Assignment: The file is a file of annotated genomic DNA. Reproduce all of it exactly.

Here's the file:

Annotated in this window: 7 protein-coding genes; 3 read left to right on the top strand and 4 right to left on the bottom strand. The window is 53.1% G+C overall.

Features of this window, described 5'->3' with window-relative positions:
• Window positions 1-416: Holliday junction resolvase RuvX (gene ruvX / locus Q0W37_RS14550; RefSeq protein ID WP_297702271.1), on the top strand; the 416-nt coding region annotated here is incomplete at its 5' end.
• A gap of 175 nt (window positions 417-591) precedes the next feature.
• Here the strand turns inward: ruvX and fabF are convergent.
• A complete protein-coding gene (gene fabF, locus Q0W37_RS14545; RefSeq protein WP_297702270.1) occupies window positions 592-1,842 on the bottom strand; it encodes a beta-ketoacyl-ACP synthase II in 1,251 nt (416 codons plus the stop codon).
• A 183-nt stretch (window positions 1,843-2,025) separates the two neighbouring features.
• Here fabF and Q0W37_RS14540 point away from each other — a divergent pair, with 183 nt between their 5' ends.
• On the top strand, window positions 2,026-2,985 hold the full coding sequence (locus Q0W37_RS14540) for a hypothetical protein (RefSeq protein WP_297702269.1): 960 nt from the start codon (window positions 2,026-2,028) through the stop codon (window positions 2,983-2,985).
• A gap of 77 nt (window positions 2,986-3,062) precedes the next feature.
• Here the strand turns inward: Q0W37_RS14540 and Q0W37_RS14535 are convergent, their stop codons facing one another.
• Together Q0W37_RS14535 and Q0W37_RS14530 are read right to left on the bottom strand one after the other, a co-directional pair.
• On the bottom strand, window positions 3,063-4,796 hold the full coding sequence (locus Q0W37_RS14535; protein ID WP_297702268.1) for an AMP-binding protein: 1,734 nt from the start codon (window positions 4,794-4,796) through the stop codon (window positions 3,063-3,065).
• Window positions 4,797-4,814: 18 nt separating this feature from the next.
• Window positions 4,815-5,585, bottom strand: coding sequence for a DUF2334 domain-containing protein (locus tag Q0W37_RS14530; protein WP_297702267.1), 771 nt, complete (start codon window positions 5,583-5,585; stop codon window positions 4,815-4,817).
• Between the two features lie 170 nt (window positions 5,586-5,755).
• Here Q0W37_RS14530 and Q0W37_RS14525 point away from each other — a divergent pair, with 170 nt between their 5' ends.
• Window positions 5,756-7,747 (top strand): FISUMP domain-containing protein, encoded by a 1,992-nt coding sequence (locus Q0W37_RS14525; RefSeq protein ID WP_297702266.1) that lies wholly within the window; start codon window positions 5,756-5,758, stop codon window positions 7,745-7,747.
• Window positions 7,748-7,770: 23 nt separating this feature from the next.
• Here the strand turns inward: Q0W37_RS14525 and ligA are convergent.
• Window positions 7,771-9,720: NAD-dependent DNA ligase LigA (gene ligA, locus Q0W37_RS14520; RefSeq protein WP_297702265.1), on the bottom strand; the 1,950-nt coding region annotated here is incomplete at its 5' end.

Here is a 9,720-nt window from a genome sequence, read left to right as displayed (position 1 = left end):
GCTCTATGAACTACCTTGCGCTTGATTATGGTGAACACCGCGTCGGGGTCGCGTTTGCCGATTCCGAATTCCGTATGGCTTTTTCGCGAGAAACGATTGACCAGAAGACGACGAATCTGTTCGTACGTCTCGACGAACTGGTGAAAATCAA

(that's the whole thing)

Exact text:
Annotated in this window: 7 protein-coding genes; 3 read left to right on the top strand and 4 right to left on the bottom strand. The window is 53.1% G+C overall.

Features of this window, described 5'->3' with window-relative positions:
• Window positions 1-416: Holliday junction resolvase RuvX (gene ruvX / locus Q0W37_RS14550; RefSeq protein ID WP_297702271.1), on the top strand; the 416-nt coding region annotated here is incomplete at its 5' end.
• A gap of 175 nt (window positions 417-591) precedes the next feature.
• Here the strand turns inward: ruvX and fabF are convergent.
• A complete protein-coding gene (gene fabF, locus Q0W37_RS14545; RefSeq protein WP_297702270.1) occupies window positions 592-1,842 on the bottom strand; it encodes a beta-ketoacyl-ACP synthase II in 1,251 nt (416 codons plus the stop codon).
• A 183-nt stretch (window positions 1,843-2,025) separates the two neighbouring features.
• Here fabF and Q0W37_RS14540 point away from each other — a divergent pair, with 183 nt between their 5' ends.
• On the top strand, window positions 2,026-2,985 hold the full coding sequence (locus Q0W37_RS14540) for a hypothetical protein (RefSeq protein WP_297702269.1): 960 nt from the start codon (window positions 2,026-2,028) through the stop codon (window positions 2,983-2,985).
• A gap of 77 nt (window positions 2,986-3,062) precedes the next feature.
• Here the strand turns inward: Q0W37_RS14540 and Q0W37_RS14535 are convergent, their stop codons facing one another.
• Together Q0W37_RS14535 and Q0W37_RS14530 are read right to left on the bottom strand one after the other, a co-directional pair.
• On the bottom strand, window positions 3,063-4,796 hold the full coding sequence (locus Q0W37_RS14535; protein ID WP_297702268.1) for an AMP-binding protein: 1,734 nt from the start codon (window positions 4,794-4,796) through the stop codon (window positions 3,063-3,065).
• Window positions 4,797-4,814: 18 nt separating this feature from the next.
• Window positions 4,815-5,585, bottom strand: coding sequence for a DUF2334 domain-containing protein (locus tag Q0W37_RS14530; protein WP_297702267.1), 771 nt, complete (start codon window positions 5,583-5,585; stop codon window positions 4,815-4,817).
• Between the two features lie 170 nt (window positions 5,586-5,755).
• Here Q0W37_RS14530 and Q0W37_RS14525 point away from each other — a divergent pair, with 170 nt between their 5' ends.
• Window positions 5,756-7,747 (top strand): FISUMP domain-containing protein, encoded by a 1,992-nt coding sequence (locus Q0W37_RS14525; RefSeq protein ID WP_297702266.1) that lies wholly within the window; start codon window positions 5,756-5,758, stop codon window positions 7,745-7,747.
• Window positions 7,748-7,770: 23 nt separating this feature from the next.
• Here the strand turns inward: Q0W37_RS14525 and ligA are convergent.
• Window positions 7,771-9,720: NAD-dependent DNA ligase LigA (gene ligA, locus Q0W37_RS14520; RefSeq protein WP_297702265.1), on the bottom strand; the 1,950-nt coding region annotated here is incomplete at its 5' end.

Here is a 9,720-nt window from a genome sequence, read left to right as displayed (position 1 = left end):
GCTCTATGAACTACCTTGCGCTTGATTATGGTGAACACCGCGTCGGGGTCGCGTTTGCCGATTCCGAATTCCGTATGGCTTTTTCGCGAGAAACGATTGACCAGAAGACGACGAATCTGTTCGTACGTCTCGACGAACTGGTGAAAATCAA